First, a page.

Edmonton anticipating most successful infill construction season yet: city

How far has Edmonton come on its infill plans in two years? . Vinesh Pratap, Global News

It may not seem like it with the recent snowfall, but it’s spring and that means infill construction is underway.

Mayor Don Iveson was on-hand to launch the 2017 infill construction season Tuesday morning.

“Infill helps make the best use of our existing infrastructure and creates more housing options for Edmontonians and their families, which is important for the social sustainability of our city over the short and long term,” Iveson said.

The city believes this construction season will be the most successful for infill projects because of the work it has done to educate Edmontonians and builders, as well as establishing rules and regulations to make the process smoother.

READ MORE: Infill development continues to progress in Edmonton but faces challenges

In January, City of Edmonton staff completed an Infill Roadmap Summary Report, which includes feedback from the public that helped develop changes to how the city engages with both infill developers and neighbours of infill.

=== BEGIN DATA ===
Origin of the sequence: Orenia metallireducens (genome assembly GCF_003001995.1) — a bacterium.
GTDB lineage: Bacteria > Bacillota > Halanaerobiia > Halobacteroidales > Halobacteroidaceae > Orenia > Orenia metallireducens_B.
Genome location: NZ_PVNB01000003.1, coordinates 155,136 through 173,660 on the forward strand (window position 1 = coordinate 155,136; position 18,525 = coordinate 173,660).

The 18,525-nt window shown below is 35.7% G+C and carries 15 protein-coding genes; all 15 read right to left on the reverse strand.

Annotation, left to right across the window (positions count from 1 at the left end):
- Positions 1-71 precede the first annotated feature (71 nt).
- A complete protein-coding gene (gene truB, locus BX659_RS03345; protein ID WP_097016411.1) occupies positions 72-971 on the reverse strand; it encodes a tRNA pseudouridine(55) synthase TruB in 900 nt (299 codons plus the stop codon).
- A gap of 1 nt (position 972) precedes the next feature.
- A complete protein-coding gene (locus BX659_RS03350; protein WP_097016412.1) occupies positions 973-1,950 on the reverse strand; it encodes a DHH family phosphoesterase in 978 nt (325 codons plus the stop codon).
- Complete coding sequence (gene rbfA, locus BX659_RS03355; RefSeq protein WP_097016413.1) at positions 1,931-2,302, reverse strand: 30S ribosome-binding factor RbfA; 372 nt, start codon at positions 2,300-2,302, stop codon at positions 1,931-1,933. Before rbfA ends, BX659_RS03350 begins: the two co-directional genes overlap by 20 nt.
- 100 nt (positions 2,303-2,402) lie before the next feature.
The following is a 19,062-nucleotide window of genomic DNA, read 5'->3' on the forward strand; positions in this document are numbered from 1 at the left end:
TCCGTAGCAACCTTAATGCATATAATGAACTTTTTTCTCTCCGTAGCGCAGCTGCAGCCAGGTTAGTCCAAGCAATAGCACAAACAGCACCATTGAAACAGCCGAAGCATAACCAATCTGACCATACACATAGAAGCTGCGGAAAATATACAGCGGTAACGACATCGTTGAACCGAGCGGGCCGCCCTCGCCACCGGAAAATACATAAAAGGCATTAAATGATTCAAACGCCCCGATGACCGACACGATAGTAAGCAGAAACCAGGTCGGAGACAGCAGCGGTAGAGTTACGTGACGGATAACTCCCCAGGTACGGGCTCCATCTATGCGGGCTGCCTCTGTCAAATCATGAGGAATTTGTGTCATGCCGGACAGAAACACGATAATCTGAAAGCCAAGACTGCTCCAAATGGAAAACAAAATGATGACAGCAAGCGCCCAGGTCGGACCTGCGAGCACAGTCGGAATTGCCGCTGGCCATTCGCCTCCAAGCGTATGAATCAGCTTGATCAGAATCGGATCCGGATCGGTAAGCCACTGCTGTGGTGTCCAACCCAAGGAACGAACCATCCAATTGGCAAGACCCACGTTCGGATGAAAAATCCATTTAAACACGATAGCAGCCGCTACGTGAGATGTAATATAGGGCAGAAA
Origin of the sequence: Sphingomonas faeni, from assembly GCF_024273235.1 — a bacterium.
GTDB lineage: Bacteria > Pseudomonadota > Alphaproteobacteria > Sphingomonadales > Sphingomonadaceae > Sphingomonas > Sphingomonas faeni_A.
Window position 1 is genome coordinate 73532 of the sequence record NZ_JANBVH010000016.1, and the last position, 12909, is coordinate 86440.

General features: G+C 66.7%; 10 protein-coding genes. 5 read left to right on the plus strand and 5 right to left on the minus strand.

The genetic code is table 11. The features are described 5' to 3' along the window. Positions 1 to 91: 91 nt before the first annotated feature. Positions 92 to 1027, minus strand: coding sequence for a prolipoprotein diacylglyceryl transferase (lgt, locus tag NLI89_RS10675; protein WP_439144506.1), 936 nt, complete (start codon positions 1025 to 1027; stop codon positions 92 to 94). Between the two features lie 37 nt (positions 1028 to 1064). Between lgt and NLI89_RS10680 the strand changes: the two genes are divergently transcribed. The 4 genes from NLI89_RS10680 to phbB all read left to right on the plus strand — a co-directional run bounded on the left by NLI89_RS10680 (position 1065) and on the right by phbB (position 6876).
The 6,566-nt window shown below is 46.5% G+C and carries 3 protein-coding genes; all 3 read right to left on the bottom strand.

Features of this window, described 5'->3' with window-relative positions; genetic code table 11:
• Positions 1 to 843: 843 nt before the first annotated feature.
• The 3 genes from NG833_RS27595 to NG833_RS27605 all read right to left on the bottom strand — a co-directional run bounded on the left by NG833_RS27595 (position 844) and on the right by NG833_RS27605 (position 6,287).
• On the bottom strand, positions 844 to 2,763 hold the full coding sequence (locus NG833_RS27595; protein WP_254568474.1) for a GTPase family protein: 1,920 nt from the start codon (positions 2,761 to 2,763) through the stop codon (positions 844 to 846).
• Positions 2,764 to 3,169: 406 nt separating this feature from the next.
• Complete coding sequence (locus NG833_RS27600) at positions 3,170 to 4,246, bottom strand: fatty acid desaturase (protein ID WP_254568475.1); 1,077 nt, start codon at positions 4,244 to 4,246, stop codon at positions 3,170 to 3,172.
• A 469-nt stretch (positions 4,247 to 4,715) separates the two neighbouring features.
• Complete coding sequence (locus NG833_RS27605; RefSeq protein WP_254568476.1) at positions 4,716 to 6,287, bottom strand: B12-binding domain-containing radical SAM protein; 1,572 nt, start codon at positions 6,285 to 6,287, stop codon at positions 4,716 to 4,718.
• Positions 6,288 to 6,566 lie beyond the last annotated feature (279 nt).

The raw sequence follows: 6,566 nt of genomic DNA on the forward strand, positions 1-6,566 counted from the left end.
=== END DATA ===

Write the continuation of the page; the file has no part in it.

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“We’ve really listened, to industry, stakeholders and Edmontonians,” Livia Balone, development and zoning services director, said. “The result is a robust set of infill initiatives that are starting to really make a difference in how infill in Edmonton can and should be done.”

The infill construction initiatives include:

  • Development permit notification signs
  • Infill design competition
  • Infill pre-application meetings
  • Construction site management acknowledgement form
  • Fines increased across community standards bylaw, traffic bylaw and zoning bylaw
  • Construction hours reduction

The city has also released four new videos to educate builders and Edmontonians about infill. Three of the videos focus on good infill construction practices, while the fourth video explains how neighbourhood services are funded across the city and how infill can help use the existing infrastructure.

READ MORE: By the numbers: 2 years into Edmonton’s infill housing process

In January, the city had met 15 of its 23 targets as part of its Infill Roadmap, which was launched in August 2014.

Some of the 15 goals that have been met include:

  • Setting up an infill website to provide updated information on infill projects
  • Signs required on all infill building sites to let neighbours know about upcoming development
  • Creating Good Neighbour Guide
  • Launching a Community Infill Panel (made up of residents, community leaders and builders to give feedback to city administration)

For more information on Edmonton’s residential infill plan, visit


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